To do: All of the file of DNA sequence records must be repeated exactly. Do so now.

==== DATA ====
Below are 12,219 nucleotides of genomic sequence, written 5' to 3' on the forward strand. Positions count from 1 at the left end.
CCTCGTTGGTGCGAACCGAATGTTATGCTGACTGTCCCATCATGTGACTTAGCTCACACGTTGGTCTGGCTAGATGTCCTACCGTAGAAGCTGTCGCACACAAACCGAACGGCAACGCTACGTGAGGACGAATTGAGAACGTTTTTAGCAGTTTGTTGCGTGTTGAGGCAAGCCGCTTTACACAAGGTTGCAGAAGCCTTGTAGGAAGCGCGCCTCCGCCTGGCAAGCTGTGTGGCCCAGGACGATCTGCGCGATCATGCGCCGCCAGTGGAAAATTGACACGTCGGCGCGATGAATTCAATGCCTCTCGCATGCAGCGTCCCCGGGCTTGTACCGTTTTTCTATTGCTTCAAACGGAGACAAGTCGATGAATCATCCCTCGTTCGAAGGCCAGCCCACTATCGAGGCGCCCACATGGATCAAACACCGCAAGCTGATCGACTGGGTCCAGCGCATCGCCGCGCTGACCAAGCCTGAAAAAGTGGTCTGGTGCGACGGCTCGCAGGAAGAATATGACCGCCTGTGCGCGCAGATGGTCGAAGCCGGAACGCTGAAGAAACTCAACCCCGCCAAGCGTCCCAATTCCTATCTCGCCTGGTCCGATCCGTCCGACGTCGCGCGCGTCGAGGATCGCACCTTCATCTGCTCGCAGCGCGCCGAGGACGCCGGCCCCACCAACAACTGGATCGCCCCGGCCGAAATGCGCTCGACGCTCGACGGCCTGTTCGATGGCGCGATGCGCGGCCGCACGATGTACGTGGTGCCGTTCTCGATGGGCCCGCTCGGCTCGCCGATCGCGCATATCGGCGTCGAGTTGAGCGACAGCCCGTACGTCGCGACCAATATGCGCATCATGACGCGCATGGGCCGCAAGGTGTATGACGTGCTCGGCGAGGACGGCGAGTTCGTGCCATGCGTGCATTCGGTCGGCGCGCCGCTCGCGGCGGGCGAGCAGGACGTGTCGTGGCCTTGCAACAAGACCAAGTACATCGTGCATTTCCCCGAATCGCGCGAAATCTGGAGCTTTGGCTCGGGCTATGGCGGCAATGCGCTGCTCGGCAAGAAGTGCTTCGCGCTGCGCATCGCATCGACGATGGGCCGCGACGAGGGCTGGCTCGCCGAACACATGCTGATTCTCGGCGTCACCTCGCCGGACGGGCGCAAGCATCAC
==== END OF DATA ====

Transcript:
Below are 12,219 nucleotides of genomic sequence, written 5' to 3' on the forward strand. Positions count from 1 at the left end.
CCTCGTTGGTGCGAACCGAATGTTATGCTGACTGTCCCATCATGTGACTTAGCTCACACGTTGGTCTGGCTAGATGTCCTACCGTAGAAGCTGTCGCACACAAACCGAACGGCAACGCTACGTGAGGACGAATTGAGAACGTTTTTAGCAGTTTGTTGCGTGTTGAGGCAAGCCGCTTTACACAAGGTTGCAGAAGCCTTGTAGGAAGCGCGCCTCCGCCTGGCAAGCTGTGTGGCCCAGGACGATCTGCGCGATCATGCGCCGCCAGTGGAAAATTGACACGTCGGCGCGATGAATTCAATGCCTCTCGCATGCAGCGTCCCCGGGCTTGTACCGTTTTTCTATTGCTTCAAACGGAGACAAGTCGATGAATCATCCCTCGTTCGAAGGCCAGCCCACTATCGAGGCGCCCACATGGATCAAACACCGCAAGCTGATCGACTGGGTCCAGCGCATCGCCGCGCTGACCAAGCCTGAAAAAGTGGTCTGGTGCGACGGCTCGCAGGAAGAATATGACCGCCTGTGCGCGCAGATGGTCGAAGCCGGAACGCTGAAGAAACTCAACCCCGCCAAGCGTCCCAATTCCTATCTCGCCTGGTCCGATCCGTCCGACGTCGCGCGCGTCGAGGATCGCACCTTCATCTGCTCGCAGCGCGCCGAGGACGCCGGCCCCACCAACAACTGGATCGCCCCGGCCGAAATGCGCTCGACGCTCGACGGCCTGTTCGATGGCGCGATGCGCGGCCGCACGATGTACGTGGTGCCGTTCTCGATGGGCCCGCTCGGCTCGCCGATCGCGCATATCGGCGTCGAGTTGAGCGACAGCCCGTACGTCGCGACCAATATGCGCATCATGACGCGCATGGGCCGCAAGGTGTATGACGTGCTCGGCGAGGACGGCGAGTTCGTGCCATGCGTGCATTCGGTCGGCGCGCCGCTCGCGGCGGGCGAGCAGGACGTGTCGTGGCCTTGCAACAAGACCAAGTACATCGTGCATTTCCCCGAATCGCGCGAAATCTGGAGCTTTGGCTCGGGCTATGGCGGCAATGCGCTGCTCGGCAAGAAGTGCTTCGCGCTGCGCATCGCATCGACGATGGGCCGCGACGAGGGCTGGCTCGCCGAACACATGCTGATTCTCGGCGTCACCTCGCCGGACGGGCGCAAGCATCAC